Busy week for Sheikh Mansour bin Zayed al-Nahyan: sooner or later his family, the ruling elite of Abu Dhabi, will have to decide whether they are to bail out their brash little Emirati brother Dubai that rests on the brink of financial collapse. Oh yes, and then there is the relatively minor matter of Manchester City and the future of the club's careworn manager.
As investments go, Manchester City, for the £200m or so that has been invested in players, is not at the front end of the Nahyan portfolio. To put it in perspective, the debt of Dubai is around £53bn and its perilous situation is pushing the world towards a potential second financial crisis. So forgive Sheikh Mansour if the ramifications of a home draw against Hull City are not his absolute priority right now.
But when all that desert sand settles, let us hope that the sheikh sees sense and does not dispose of Mark Hughes, his young manager currently staggering under the weight of expectation at City. For this is not just a crossroads for Hughes, whose side have drawn their last seven Premier League games, but it is also a crossroads for his club's stupendously wealthy owners.
The rise of the oil-rich states of the Middle East has been based on frantic nation building fuelled by their huge natural resources. What they seem to seek most as their cities rise from the sand is credibility; the kind of credibility that other more well-established world cities have earned over hundreds of years, not just hundreds of days. What Abu Dhabi lacks in history, it tries to make up for in its immense £420bn power to acquire.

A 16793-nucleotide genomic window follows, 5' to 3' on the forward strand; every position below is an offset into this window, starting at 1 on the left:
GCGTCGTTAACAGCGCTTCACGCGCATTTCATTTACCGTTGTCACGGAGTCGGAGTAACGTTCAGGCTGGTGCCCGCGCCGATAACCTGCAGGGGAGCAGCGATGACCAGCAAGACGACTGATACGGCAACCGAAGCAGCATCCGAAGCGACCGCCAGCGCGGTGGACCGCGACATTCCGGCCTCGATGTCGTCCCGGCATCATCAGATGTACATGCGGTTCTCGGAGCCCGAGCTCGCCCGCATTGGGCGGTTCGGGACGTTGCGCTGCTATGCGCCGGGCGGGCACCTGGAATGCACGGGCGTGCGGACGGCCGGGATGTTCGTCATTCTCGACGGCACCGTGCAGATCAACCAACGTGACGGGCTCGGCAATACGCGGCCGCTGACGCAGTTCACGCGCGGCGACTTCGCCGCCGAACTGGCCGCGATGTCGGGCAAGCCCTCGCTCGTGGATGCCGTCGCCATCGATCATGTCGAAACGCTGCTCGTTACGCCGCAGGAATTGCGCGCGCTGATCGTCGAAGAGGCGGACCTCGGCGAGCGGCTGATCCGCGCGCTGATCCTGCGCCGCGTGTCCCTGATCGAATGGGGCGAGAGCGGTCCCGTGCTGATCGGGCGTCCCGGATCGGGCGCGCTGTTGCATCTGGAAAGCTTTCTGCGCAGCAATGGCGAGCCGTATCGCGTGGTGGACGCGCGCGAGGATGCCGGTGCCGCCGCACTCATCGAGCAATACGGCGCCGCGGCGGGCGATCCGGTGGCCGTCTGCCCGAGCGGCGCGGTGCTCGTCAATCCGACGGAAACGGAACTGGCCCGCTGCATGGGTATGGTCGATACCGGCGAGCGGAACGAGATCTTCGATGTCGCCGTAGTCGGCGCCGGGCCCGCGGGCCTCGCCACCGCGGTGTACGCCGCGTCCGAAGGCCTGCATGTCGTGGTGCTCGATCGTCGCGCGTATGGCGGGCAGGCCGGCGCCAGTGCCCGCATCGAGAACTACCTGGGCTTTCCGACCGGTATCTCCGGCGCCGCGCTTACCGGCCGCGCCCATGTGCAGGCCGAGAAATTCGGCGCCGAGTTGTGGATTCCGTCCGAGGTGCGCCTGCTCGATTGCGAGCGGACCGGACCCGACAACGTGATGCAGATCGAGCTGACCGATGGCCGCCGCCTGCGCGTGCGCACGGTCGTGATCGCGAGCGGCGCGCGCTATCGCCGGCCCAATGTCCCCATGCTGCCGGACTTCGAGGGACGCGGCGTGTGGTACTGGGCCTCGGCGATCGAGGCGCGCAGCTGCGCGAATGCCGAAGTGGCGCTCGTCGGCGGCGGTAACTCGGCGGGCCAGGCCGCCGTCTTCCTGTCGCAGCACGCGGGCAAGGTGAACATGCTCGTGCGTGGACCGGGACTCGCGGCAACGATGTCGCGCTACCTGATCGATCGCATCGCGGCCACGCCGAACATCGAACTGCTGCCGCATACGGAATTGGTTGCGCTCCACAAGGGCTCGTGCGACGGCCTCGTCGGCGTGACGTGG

Accordingly, what everyone expects Sheikh Mansour and his chairman, Khaldoon al-Mubarak, to do in the face of a crisis of confidence at City is to solve the problem with money, just like they always have. To sack Hughes and pay off him and his sizeable staff. To pay a fortune to get Jose Mourinho or Guus Hiddink. Then pay another fortune in January, backing that new manager with new players sold at inflated prices.
But if Abu Dhabi, and its billionaire rulers really want to show that they belong at English football's top table, then they should consider it another way. If they want to prove that this is not just a crass experiment in blowing as much money as is humanly possible on a chaotic football club with a proud history of under-achievement, there is another option. Keep your money in your pocket, sheikh. Stick with Hughes.
The City manager is far from blameless in the run of results that leaves his team 11 points adrift of the leaders Chelsea. The form of some of his key signings, including Carlos Tevez, Kolo Touré and Emmanuel Adebayor, has tailed off badly. The City defence, for all the millions lavished on Joleon Lescott, Touré and Wayne Bridge, looks vulnerable. Richard Dunne, sold in the summer, is playing brilliantly for Aston Villa.
Yet if Sheikh Mansour and Mubarak sack Hughes, they will make a very depressing statement about where the power lies at the club. Sack Hughes and City will one be step down the path that the preposterous Real Madrid have taken, where all the power resides with superstar, multimillionaire footballers who never have to take the blame. Sack Hughes and City will make a clear statement that, in their eyes, the manager is dispensable. That he is the fall guy. That the man whose effectiveness relies on him having power over the dressing room in reality has no power at all. And as with Real Madrid, City may well discover that once they have sacked Hughes, they will be sacking his successor 10 months down the line.